7You have a special place in my heart. So it is only natural for me to feel the way I do. All of you have helped in the work God has given me, as I defend the good news and tell about it here in jail. 8God himself knows how much I want to see you. He knows I care for you in the same way Christ Jesus does.
9I pray that your love will keep on growing and you will fully know and understand 10how to make the right choices. Then you will still be pure and innocent when Christ returns. And until that day, 11Jesus Christ will keep you busy doing good deeds that bring glory and praise to God.
Gauguin’s ‘The Vision after the Sermon’ (1888) depicts a group of meditating Breton peasants in white bonnets. On the right, the address they have just heard is portrayed by Jacob wrestling with an angel. The contemplative domesticity contrasts with the violent, mysterious, elusive struggle of the deeply flawed patriarch.
The moral dilemmas of modern living require us to throw off our starched white bonnets and wrestle with sweaty, painful discipleship. How can a politician or a financier walk Jesus’ path amid secular negotiation and compromise? How do pastoral leaders guide broken people in the way of holiness amid complicated sexual relationships? How does a missionary support an African or Asian believer facing the demands of family loyalty through ancestor worship? There often does not seem to be an obvious way forward.
These verses give us the prayer we need. The profound affection that Paul feels for the Philippians, with its source in the agape care of Christ, is poured into his constant prayer for them. In sticky discipleship quandaries, it is not a choice between demonstrating love and doing what is right, although superficially it might seem like that. A pastoral heart craves discernment and wisdom that can only be worked out through devotion to Jesus and a dogged refusal to let go of his compassion in a messy world. It enables us to determine what really matters. We are encouraged to remember that, even if we are wearied and confused in the struggle, as our passion for Christ deepens and grows our lives will overflow with a godly harvest to the praise of God.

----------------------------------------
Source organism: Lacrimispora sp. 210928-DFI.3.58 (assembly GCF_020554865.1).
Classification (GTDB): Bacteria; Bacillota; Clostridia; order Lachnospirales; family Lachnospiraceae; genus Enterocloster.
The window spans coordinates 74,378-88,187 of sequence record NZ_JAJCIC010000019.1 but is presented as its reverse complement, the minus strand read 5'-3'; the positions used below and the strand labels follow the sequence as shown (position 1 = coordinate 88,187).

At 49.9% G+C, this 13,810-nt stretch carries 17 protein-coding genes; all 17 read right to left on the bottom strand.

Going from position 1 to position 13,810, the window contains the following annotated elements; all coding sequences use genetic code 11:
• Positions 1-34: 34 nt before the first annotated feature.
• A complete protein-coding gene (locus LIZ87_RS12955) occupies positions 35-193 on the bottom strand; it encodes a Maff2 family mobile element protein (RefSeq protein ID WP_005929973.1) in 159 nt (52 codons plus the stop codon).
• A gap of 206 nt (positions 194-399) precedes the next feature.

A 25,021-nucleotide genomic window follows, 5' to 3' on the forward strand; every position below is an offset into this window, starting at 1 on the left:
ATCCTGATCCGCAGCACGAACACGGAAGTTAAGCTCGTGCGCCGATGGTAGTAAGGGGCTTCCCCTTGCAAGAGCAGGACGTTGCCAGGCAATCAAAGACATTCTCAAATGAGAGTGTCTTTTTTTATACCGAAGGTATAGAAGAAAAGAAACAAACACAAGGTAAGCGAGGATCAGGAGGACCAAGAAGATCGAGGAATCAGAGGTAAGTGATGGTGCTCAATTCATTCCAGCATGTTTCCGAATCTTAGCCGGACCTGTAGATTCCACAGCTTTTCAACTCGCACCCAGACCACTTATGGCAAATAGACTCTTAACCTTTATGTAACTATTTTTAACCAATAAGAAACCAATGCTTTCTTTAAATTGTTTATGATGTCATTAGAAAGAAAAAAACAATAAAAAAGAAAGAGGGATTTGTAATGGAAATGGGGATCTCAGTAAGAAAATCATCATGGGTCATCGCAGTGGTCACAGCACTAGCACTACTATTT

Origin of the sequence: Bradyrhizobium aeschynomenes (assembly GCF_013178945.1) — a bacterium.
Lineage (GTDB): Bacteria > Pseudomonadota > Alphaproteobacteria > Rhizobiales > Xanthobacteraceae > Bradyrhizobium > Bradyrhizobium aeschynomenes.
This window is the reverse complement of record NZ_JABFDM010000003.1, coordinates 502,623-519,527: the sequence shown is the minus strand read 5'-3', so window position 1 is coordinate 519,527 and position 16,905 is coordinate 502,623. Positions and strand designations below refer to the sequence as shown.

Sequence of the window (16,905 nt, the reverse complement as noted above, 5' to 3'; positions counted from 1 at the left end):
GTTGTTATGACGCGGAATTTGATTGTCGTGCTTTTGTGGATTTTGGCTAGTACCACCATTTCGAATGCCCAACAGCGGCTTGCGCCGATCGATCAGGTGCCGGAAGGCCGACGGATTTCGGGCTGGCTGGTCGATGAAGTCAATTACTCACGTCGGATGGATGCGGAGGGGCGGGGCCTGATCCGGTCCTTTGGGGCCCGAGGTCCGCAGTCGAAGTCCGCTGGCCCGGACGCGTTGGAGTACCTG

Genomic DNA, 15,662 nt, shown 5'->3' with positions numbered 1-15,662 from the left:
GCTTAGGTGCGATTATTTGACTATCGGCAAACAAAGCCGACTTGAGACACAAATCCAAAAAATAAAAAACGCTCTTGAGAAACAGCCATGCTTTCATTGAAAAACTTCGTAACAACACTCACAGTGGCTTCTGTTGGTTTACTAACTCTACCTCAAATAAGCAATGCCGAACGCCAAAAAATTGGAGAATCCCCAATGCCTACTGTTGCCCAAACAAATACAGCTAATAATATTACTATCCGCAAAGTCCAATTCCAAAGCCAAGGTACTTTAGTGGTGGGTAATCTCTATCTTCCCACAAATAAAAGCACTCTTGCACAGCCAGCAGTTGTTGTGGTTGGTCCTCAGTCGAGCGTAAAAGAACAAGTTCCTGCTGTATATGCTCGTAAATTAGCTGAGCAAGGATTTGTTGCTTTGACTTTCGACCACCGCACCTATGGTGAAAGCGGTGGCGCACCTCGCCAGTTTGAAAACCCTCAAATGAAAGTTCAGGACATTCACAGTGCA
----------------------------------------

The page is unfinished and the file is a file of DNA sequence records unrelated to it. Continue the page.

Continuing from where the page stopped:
We may disagree with fellow believers in how this works out. We may fail spectacularly or miserably. But perhaps it is in clammy wrestling rather than in clear-cut answers that our engagement with God gives us a deeper understanding of him and his grace-filled ways.
First used in Encounter with God July – Sept & Oct – Dec 2014, written by Fiona Barnard, copyright Scripture Union. Used with kind permission.
Lord Jesus, we live in the midst of difficult and complicated moral problems. Please give us discernment and wisdom as we serve you. We pray that as we live in fellowship with you we may learn to have your mind. In your name we pray, Amen.